Here they are: Lavandula × intermedia ‘Platinum Blonde’ on the left, and Lavender allardii ‘Meerlo’ on the right.


Wednesday, June 15, 2016

Mid-June 2016 front yard update

Spring and fall are when we do most of our gardening. Summer is for leaning back and enjoying the fruit of our labor—sometimes from inside, through the windows, when it’s too hot. That will be the case next week. The weather peeps are forecasting 105°F for Wednesday (41°C), and as hot as that is, it’s still cooler than the torrid 119°F (48°C) expected for Phoenix, AZ this coming Monday. Yikes!

For now, we’re enjoying a bit of June gloom with temps in the low 80s. Overcast skies make for better photographs, so here are some quick snaps from the front yard. They’ll come in handy next year to assess growth and progress year over year.


Monday, June 13, 2016

1/1/16: The Living Desert, Palm Desert, CA (2 of 2)

Part 1 of my post about The Living Desert in Palm Desert, California ended in the Baja Palm Oasis. From there I headed towards the Opuntia Garden and the Barrel Cactus Garden. I didn’t try to cover each garden systematically. Instead, I simply took photos of scenes and plants that caught my eye. That’s what I typically do, and it works for me.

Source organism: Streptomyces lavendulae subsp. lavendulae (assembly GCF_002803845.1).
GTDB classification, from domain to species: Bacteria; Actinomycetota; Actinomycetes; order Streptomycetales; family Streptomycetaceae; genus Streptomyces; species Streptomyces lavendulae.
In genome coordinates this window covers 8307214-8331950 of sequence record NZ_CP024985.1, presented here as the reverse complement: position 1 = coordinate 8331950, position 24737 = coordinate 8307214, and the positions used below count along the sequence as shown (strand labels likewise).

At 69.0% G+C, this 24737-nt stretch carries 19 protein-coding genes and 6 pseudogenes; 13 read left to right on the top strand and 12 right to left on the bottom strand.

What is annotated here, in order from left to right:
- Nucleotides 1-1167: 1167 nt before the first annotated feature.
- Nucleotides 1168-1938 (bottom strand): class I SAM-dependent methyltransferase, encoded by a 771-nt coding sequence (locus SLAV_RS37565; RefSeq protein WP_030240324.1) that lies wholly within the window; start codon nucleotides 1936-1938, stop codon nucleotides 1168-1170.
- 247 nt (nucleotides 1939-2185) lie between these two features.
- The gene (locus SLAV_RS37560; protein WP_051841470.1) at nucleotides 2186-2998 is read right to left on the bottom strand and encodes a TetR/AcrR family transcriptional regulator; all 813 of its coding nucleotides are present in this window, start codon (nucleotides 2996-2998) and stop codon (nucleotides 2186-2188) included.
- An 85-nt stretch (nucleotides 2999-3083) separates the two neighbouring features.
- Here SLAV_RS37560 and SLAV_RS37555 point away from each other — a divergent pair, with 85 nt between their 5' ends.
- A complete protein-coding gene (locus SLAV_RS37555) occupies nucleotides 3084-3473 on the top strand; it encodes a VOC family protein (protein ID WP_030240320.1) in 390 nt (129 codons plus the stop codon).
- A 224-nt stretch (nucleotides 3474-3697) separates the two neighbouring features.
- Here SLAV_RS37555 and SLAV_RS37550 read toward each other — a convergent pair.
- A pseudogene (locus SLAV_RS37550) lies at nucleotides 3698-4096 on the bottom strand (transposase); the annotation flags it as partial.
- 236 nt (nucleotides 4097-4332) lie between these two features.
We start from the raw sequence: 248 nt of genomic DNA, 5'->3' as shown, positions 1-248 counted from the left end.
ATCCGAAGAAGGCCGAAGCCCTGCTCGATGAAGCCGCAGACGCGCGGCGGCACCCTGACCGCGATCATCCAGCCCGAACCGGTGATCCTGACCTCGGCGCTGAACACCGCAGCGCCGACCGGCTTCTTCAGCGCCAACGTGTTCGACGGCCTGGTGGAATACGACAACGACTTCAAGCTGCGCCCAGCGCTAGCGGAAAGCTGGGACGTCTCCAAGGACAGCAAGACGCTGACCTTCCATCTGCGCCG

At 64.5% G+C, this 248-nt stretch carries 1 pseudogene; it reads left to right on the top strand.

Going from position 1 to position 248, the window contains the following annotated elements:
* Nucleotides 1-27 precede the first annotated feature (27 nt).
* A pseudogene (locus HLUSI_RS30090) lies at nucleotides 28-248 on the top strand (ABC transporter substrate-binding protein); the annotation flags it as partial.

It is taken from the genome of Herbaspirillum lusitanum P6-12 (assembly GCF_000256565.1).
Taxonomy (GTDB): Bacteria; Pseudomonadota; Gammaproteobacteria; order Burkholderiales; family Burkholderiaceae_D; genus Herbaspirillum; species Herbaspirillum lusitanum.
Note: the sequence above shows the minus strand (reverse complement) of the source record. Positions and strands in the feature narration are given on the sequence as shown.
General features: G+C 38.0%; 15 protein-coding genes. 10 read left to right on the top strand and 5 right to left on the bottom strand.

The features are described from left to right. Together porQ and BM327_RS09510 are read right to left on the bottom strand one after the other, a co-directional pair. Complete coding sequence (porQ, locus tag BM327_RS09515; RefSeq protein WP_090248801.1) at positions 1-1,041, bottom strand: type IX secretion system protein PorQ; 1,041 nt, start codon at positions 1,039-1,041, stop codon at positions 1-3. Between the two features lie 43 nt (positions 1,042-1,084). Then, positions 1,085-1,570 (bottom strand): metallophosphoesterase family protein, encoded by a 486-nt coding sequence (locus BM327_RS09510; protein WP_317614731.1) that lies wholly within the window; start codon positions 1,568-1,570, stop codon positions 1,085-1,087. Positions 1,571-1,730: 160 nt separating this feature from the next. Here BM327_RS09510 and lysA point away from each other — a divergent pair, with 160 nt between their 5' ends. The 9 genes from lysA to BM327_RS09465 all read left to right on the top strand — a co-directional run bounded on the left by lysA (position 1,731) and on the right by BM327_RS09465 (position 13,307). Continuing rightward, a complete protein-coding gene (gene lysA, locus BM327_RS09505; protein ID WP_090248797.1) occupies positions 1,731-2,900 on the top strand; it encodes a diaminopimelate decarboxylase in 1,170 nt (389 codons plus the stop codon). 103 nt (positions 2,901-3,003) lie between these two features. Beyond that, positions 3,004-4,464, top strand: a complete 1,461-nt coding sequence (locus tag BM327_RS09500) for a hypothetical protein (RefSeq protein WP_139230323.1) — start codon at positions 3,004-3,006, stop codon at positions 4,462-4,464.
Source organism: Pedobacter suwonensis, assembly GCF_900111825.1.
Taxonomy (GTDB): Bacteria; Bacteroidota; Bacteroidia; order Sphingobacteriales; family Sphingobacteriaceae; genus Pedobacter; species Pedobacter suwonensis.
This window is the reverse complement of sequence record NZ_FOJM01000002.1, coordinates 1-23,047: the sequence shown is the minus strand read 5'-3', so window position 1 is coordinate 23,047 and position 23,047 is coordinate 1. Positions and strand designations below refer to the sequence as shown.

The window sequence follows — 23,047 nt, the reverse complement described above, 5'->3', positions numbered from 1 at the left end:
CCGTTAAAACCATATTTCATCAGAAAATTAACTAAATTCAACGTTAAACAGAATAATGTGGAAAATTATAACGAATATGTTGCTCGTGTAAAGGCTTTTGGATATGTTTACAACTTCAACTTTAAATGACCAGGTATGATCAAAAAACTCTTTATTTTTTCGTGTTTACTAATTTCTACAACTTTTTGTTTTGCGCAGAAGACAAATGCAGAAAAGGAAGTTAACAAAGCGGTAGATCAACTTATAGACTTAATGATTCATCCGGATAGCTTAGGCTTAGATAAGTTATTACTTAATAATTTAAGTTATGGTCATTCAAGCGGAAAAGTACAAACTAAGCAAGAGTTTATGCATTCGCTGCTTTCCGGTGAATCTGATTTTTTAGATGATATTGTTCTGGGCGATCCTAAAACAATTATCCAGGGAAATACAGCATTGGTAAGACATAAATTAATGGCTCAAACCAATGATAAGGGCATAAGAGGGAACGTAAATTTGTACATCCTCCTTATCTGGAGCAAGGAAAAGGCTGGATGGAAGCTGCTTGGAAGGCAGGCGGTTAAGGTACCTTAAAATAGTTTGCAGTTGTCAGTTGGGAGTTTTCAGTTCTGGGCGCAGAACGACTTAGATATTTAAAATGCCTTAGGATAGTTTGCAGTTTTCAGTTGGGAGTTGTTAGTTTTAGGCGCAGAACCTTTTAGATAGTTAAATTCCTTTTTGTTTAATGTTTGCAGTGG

As I was taking photos, I began to chat with a nice lady who lives near The Living Desert. She’s a member and goes there almost every morning to walk. Sure beats the gym, doesn’t it?

Sunday, June 12, 2016

1/1/16: The Living Desert, Palm Desert, CA (1 of 2)

This year it seems I’m forever behind on posts about places I’ve visited. While I’m finally caught on the things we saw during our spring break trip to California’s Central Coast and our three-day trip to Victoria, BC in early April, I still owe you several posts from my desert trip in late December/early January. These aren’t throwaway posts either; they’re about destinations that were among the highlights of my trip.

Today’s post is 1 of 2 about The Living Desert, an intriguing mix of zoo and botanical garden located in Palm Desert, one of the many affluent communities that form the urban sprawl around Palm Springs, California.


Recognize the shrub with what looks like reddish orange leaves? Those are actually branches. This is Euphorbia tirucalli ‘Sticks on Fire’, which many of us grow in containers. If planted in the ground in the right climate, it can grow to 25 ft.

The Living Desert was founded in 1970 as a nature center to preserve a part of the local desert ecosystem from encroaching development. Since then, it has grown to 1,800 acres, 1,000 of which are in their natural state. In the early 1980s the scope of the organization’s preservation efforts was expanded to include endangered species from Africa.